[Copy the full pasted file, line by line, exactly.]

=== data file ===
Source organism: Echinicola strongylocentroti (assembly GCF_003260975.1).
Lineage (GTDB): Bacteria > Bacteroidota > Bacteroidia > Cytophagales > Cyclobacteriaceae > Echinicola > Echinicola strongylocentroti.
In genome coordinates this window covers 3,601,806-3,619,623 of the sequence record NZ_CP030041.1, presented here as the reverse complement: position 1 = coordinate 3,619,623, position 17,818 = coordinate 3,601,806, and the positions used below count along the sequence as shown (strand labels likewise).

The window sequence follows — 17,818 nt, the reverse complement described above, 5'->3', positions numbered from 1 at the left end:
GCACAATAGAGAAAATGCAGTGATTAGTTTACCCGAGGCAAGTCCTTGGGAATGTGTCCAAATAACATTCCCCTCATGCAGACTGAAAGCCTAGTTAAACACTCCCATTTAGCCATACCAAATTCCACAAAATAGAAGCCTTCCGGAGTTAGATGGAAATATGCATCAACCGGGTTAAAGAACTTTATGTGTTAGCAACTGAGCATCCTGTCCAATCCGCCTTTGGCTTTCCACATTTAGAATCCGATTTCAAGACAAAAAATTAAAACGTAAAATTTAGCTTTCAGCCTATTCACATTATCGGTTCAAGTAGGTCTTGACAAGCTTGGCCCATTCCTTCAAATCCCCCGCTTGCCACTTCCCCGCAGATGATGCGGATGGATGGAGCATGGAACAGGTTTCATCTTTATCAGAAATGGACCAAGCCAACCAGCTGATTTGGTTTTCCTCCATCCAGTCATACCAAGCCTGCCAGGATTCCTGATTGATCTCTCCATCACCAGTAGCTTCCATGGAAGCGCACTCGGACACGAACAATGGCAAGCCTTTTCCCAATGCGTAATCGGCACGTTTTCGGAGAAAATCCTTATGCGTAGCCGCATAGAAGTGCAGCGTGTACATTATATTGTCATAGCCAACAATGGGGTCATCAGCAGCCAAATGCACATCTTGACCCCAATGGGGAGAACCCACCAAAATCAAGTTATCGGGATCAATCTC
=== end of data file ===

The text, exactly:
Source organism: Echinicola strongylocentroti (assembly GCF_003260975.1).
Lineage (GTDB): Bacteria > Bacteroidota > Bacteroidia > Cytophagales > Cyclobacteriaceae > Echinicola > Echinicola strongylocentroti.
In genome coordinates this window covers 3,601,806-3,619,623 of the sequence record NZ_CP030041.1, presented here as the reverse complement: position 1 = coordinate 3,619,623, position 17,818 = coordinate 3,601,806, and the positions used below count along the sequence as shown (strand labels likewise).

The window sequence follows — 17,818 nt, the reverse complement described above, 5'->3', positions numbered from 1 at the left end:
GCACAATAGAGAAAATGCAGTGATTAGTTTACCCGAGGCAAGTCCTTGGGAATGTGTCCAAATAACATTCCCCTCATGCAGACTGAAAGCCTAGTTAAACACTCCCATTTAGCCATACCAAATTCCACAAAATAGAAGCCTTCCGGAGTTAGATGGAAATATGCATCAACCGGGTTAAAGAACTTTATGTGTTAGCAACTGAGCATCCTGTCCAATCCGCCTTTGGCTTTCCACATTTAGAATCCGATTTCAAGACAAAAAATTAAAACGTAAAATTTAGCTTTCAGCCTATTCACATTATCGGTTCAAGTAGGTCTTGACAAGCTTGGCCCATTCCTTCAAATCCCCCGCTTGCCACTTCCCCGCAGATGATGCGGATGGATGGAGCATGGAACAGGTTTCATCTTTATCAGAAATGGACCAAGCCAACCAGCTGATTTGGTTTTCCTCCATCCAGTCATACCAAGCCTGCCAGGATTCCTGATTGATCTCTCCATCACCAGTAGCTTCCATGGAAGCGCACTCGGACACGAACAATGGCAAGCCTTTTCCCAATGCGTAATCGGCACGTTTTCGGAGAAAATCCTTATGCGTAGCCGCATAGAAGTGCAGCGTGTACATTATATTGTCATAGCCAACAATGGGGTCATCAGCAGCCAAATGCACATCTTGACCCCAATGGGGAGAACCCACCAAAATCAAGTTATCGGGATCAATCTC